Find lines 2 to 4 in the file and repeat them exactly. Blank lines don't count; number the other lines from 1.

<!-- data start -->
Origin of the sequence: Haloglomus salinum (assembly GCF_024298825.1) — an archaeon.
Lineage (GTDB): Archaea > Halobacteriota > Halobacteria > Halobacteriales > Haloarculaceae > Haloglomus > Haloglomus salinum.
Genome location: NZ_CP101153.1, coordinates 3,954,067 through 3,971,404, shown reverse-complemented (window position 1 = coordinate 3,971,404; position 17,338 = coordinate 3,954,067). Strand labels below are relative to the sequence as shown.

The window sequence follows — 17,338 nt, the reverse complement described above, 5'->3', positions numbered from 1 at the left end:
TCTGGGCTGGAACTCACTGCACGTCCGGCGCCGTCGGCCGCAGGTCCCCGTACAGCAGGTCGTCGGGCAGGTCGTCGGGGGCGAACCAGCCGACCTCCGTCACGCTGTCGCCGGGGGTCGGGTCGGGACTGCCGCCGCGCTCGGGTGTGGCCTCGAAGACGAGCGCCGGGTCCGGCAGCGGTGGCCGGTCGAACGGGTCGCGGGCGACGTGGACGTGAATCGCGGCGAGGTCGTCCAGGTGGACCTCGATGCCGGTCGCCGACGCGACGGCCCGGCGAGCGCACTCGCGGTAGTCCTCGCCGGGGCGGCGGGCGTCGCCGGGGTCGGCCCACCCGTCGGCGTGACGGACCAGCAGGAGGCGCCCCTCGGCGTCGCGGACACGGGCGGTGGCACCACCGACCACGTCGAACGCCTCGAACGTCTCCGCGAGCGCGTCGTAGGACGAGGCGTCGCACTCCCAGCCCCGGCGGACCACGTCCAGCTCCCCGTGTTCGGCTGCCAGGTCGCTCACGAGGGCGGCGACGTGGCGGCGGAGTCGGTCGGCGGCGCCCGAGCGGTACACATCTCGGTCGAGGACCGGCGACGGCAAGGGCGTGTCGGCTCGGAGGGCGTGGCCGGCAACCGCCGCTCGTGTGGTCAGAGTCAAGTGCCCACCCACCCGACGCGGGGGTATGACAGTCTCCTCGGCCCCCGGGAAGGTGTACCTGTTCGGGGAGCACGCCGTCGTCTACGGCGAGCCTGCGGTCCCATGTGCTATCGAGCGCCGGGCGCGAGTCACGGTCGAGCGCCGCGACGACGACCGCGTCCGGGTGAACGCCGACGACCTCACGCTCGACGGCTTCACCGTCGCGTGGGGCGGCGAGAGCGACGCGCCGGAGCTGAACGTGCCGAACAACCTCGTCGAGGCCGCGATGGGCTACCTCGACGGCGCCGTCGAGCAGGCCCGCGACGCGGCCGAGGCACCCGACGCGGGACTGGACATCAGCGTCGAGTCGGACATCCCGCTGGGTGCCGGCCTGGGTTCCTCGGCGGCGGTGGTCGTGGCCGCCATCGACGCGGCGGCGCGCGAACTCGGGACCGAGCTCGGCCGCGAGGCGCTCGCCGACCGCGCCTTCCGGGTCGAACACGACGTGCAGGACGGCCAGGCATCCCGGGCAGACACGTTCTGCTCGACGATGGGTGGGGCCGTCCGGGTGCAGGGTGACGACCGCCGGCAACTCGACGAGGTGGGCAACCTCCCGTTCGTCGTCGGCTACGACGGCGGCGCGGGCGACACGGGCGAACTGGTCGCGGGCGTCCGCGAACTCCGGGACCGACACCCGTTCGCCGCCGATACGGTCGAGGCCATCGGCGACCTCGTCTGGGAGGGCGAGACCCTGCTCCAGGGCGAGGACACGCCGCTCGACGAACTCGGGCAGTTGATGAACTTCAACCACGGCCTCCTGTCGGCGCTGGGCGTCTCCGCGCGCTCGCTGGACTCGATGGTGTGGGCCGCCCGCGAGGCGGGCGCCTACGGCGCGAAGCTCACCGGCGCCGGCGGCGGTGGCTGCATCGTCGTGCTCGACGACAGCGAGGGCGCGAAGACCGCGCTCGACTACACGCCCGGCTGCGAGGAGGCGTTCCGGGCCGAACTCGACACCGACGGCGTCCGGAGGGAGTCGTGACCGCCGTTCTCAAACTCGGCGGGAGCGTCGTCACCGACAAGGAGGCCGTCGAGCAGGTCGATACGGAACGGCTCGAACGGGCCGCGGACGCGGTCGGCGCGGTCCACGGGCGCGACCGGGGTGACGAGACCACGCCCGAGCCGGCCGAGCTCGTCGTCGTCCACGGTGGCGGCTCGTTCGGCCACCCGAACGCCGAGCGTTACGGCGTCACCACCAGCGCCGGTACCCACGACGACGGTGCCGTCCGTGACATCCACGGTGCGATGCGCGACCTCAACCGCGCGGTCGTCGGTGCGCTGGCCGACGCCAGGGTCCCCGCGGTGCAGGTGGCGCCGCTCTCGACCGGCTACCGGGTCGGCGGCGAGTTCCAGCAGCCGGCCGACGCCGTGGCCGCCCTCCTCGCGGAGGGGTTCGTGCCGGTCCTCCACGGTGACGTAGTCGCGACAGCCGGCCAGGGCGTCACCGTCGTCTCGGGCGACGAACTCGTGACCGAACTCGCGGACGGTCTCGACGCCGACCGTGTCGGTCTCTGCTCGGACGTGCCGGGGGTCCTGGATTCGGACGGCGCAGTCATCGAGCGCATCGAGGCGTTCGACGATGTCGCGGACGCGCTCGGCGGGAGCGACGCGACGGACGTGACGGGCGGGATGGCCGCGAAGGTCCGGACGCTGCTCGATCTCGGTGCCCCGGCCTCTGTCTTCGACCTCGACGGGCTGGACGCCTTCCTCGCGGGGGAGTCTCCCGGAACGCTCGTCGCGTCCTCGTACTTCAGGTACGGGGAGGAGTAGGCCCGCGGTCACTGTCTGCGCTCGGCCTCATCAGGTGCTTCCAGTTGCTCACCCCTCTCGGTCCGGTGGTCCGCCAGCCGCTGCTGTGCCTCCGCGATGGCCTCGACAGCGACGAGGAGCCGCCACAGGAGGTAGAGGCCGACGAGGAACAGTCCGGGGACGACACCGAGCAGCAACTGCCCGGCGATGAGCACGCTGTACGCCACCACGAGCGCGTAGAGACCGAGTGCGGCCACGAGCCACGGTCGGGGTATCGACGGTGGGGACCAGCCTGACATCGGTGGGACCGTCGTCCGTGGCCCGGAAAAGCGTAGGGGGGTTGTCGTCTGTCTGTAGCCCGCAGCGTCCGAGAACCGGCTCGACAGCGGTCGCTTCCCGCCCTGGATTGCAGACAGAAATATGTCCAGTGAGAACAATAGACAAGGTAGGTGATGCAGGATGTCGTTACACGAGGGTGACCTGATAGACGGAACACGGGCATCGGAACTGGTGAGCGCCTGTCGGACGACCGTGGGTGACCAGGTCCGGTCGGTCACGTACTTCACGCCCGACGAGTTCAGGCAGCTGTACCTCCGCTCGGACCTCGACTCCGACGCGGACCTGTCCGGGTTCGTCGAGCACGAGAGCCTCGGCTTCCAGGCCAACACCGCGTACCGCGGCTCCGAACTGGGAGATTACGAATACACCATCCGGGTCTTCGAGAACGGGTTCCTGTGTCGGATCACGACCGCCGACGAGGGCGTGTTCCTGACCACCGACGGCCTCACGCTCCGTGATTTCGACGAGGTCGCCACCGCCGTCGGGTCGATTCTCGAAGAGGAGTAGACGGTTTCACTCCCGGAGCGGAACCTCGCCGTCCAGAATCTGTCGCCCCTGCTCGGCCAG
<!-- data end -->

Lineage (GTDB): Archaea > Halobacteriota > Halobacteria > Halobacteriales > Haloarculaceae > Haloglomus > Haloglomus salinum.
Genome location: NZ_CP101153.1, coordinates 3,954,067 through 3,971,404, shown reverse-complemented (window position 1 = coordinate 3,971,404; position 17,338 = coordinate 3,954,067). Strand labels below are relative to the sequence as shown.

The window sequence follows — 17,338 nt, the reverse complement described above, 5'->3', positions numbered from 1 at the left end: